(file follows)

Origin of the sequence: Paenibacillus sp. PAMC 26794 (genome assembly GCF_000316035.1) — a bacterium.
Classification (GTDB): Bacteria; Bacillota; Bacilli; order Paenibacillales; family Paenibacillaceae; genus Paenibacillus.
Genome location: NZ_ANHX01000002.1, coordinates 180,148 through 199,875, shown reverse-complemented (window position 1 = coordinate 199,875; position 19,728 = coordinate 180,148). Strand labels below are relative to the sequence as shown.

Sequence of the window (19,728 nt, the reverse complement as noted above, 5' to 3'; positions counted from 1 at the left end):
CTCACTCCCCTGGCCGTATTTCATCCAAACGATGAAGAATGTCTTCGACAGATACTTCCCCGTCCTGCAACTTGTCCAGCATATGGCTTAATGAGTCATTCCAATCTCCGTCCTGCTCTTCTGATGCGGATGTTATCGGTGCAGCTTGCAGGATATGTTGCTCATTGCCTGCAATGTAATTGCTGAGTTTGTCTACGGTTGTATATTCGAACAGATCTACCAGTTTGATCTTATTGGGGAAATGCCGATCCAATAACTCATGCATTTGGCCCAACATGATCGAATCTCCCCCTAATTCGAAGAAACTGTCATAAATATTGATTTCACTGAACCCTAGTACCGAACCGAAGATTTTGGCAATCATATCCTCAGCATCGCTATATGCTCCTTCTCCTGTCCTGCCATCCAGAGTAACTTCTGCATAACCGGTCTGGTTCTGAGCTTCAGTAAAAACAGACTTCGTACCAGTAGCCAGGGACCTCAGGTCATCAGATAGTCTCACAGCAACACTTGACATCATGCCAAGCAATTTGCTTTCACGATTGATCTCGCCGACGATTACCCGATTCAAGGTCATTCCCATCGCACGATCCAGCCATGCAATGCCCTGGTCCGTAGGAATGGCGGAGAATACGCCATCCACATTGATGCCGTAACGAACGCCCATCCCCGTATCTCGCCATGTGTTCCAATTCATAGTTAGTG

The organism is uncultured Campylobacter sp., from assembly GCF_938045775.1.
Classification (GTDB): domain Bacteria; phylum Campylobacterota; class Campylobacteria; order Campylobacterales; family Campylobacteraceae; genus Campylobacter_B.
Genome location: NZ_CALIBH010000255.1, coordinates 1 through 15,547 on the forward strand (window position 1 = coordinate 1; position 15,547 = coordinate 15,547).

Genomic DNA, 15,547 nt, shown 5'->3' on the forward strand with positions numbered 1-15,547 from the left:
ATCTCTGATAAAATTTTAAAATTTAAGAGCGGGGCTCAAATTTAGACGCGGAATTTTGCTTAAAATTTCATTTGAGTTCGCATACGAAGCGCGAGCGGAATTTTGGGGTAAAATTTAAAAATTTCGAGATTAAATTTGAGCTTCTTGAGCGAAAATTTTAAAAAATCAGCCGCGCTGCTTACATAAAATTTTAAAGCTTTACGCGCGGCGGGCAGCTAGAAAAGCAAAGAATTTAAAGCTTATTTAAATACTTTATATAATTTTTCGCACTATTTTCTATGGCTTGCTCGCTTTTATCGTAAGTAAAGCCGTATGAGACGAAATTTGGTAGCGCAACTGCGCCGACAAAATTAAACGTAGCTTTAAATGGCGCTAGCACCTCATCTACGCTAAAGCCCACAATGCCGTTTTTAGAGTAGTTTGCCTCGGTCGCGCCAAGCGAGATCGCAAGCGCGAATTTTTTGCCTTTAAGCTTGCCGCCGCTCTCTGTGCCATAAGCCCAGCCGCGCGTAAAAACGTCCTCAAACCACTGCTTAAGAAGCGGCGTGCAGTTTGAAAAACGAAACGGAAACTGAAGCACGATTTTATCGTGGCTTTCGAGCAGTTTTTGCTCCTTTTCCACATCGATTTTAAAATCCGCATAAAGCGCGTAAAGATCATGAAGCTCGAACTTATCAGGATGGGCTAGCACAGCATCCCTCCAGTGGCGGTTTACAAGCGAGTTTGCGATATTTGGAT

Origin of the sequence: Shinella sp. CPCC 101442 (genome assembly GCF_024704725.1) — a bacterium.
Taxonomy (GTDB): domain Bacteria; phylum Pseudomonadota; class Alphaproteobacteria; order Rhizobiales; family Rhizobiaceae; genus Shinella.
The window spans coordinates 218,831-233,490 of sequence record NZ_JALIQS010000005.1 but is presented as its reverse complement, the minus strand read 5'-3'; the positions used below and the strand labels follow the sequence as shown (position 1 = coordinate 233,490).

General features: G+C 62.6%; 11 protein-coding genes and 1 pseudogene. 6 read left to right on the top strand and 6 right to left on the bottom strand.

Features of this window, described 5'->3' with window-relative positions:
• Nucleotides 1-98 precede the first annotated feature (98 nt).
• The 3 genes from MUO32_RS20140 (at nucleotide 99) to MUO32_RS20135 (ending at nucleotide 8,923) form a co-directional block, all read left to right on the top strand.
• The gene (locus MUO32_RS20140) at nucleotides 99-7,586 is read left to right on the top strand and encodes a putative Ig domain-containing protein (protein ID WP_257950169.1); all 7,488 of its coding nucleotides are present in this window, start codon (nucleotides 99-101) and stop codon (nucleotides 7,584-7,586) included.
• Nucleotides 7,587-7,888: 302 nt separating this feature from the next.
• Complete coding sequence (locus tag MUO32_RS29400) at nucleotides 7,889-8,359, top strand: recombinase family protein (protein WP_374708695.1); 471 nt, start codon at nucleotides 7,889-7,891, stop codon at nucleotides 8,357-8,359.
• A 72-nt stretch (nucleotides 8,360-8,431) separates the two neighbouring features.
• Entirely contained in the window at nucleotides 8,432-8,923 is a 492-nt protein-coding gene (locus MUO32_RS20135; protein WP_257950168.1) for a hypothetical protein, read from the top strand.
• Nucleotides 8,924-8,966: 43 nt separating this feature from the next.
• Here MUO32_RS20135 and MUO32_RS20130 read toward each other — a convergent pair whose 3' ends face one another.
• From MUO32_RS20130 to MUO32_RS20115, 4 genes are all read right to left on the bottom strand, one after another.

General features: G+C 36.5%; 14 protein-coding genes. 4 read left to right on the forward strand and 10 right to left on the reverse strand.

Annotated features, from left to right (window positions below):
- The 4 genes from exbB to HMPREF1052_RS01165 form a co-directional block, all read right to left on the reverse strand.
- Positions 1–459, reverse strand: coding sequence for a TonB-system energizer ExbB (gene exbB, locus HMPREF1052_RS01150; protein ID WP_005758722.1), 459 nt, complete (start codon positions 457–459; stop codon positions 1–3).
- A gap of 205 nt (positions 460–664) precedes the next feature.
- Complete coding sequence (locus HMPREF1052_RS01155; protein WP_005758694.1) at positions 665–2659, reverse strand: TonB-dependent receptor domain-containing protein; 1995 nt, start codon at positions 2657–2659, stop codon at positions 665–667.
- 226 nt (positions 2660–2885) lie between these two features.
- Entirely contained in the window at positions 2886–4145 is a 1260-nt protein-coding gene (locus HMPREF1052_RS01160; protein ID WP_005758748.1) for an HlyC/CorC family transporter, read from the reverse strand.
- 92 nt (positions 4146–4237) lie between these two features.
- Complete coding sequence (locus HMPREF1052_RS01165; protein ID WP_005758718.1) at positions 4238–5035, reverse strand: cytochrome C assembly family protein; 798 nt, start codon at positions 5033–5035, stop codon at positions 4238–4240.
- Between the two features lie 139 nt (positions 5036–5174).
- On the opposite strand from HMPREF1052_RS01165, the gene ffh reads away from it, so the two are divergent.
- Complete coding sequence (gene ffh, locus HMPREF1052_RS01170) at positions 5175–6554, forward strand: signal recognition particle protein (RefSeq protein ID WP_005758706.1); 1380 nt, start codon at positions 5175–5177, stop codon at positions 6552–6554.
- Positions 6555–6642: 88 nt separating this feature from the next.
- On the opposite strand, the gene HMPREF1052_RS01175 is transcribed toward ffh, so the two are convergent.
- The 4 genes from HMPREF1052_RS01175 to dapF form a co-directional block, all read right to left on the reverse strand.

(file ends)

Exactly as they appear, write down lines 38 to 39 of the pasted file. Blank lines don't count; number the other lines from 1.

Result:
- Complete coding sequence (gene ffh, locus HMPREF1052_RS01170) at positions 5175–6554, forward strand: signal recognition particle protein (RefSeq protein ID WP_005758706.1); 1380 nt, start codon at positions 5175–5177, stop codon at positions 6552–6554.
- Positions 6555–6642: 88 nt separating this feature from the next.